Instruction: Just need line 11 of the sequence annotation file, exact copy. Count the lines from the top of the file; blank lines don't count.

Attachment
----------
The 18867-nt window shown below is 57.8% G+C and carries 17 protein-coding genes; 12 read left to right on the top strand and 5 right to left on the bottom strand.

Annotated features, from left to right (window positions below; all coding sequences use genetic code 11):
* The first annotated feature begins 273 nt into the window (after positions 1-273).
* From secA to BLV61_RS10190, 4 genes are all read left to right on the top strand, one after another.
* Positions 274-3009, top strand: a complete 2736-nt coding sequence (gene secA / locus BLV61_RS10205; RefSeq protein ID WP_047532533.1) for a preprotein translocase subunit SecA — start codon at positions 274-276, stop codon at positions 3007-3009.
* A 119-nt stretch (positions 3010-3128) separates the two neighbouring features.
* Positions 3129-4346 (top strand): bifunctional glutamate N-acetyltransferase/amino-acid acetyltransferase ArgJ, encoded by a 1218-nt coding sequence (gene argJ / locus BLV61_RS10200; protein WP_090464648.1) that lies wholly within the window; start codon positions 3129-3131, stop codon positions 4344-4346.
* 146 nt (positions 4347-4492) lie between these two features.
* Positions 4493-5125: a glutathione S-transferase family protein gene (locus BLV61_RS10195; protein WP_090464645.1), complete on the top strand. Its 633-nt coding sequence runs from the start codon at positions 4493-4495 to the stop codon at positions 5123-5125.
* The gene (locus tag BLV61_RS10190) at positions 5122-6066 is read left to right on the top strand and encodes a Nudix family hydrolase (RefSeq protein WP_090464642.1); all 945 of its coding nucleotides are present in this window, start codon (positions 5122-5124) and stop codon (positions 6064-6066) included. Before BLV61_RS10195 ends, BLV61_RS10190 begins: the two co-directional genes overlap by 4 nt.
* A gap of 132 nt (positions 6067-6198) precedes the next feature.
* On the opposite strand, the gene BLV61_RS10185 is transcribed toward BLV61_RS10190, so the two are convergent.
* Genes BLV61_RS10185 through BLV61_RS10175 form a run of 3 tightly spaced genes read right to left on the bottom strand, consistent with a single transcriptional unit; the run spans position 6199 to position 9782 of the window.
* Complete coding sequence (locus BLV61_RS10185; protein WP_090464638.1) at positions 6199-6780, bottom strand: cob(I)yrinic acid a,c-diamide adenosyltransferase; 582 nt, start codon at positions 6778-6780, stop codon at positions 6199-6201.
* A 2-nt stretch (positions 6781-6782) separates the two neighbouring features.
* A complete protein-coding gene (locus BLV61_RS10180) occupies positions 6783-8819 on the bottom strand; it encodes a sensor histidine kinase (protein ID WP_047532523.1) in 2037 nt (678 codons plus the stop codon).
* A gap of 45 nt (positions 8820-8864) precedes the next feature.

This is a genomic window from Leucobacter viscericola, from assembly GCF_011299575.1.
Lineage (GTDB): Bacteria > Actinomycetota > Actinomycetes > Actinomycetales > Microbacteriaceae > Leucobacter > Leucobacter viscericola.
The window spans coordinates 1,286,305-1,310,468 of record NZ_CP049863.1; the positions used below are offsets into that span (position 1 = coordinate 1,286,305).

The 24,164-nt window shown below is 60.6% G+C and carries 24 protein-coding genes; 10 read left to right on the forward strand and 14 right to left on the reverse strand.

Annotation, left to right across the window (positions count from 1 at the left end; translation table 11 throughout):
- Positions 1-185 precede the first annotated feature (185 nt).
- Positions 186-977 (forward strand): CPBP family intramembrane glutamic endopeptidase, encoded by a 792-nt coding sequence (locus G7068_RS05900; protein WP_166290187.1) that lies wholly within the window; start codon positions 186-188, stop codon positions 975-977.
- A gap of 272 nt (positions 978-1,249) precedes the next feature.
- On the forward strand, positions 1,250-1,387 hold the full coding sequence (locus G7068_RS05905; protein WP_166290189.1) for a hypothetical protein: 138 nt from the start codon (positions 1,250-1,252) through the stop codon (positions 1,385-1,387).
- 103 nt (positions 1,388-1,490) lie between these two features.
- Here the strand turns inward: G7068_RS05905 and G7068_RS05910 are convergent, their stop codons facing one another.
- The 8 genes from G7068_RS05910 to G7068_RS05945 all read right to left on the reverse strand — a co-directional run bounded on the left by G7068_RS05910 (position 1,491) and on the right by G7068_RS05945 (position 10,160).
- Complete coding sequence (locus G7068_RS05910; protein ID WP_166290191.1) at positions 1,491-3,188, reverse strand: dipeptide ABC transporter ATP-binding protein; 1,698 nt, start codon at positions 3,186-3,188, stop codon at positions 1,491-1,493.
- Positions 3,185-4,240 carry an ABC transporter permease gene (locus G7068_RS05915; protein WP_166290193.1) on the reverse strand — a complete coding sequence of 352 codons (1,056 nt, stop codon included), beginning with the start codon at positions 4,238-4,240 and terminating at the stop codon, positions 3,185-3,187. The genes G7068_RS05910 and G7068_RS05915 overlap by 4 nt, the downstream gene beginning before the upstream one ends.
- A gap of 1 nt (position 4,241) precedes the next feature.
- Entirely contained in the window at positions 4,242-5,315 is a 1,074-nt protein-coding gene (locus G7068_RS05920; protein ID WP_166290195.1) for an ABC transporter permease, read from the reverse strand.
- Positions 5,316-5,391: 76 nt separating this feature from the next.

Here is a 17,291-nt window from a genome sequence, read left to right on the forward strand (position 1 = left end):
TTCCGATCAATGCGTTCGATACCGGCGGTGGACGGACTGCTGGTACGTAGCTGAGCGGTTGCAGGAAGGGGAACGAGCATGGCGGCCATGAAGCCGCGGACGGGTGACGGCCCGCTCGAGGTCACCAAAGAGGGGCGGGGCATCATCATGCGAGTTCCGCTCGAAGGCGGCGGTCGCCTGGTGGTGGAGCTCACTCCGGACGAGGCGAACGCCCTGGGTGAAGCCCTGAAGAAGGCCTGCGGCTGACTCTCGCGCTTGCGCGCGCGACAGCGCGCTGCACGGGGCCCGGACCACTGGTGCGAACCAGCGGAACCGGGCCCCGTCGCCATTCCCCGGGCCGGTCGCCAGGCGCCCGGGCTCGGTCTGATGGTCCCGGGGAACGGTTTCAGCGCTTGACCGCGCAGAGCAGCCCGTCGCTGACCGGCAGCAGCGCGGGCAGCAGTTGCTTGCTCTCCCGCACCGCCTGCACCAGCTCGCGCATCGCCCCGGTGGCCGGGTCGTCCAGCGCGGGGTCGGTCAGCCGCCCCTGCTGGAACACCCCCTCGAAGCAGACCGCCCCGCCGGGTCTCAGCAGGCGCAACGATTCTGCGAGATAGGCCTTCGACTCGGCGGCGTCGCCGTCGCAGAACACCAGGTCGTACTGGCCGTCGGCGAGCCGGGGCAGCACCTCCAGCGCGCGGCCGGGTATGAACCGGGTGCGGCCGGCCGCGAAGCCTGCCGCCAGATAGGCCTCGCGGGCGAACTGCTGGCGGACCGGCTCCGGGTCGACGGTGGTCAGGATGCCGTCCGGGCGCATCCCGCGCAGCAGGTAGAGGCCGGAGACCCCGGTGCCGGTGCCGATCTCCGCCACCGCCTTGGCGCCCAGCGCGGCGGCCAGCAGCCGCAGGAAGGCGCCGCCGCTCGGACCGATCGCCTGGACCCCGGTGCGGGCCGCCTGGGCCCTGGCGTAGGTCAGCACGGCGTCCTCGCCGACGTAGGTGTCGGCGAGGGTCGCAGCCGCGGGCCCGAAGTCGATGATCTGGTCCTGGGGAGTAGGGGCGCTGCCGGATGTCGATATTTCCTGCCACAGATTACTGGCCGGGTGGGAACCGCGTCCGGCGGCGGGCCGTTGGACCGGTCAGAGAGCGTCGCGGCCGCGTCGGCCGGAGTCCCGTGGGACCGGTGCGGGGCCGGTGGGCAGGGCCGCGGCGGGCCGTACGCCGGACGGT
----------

* A gap of 132 nt (positions 6067-6198) precedes the next feature.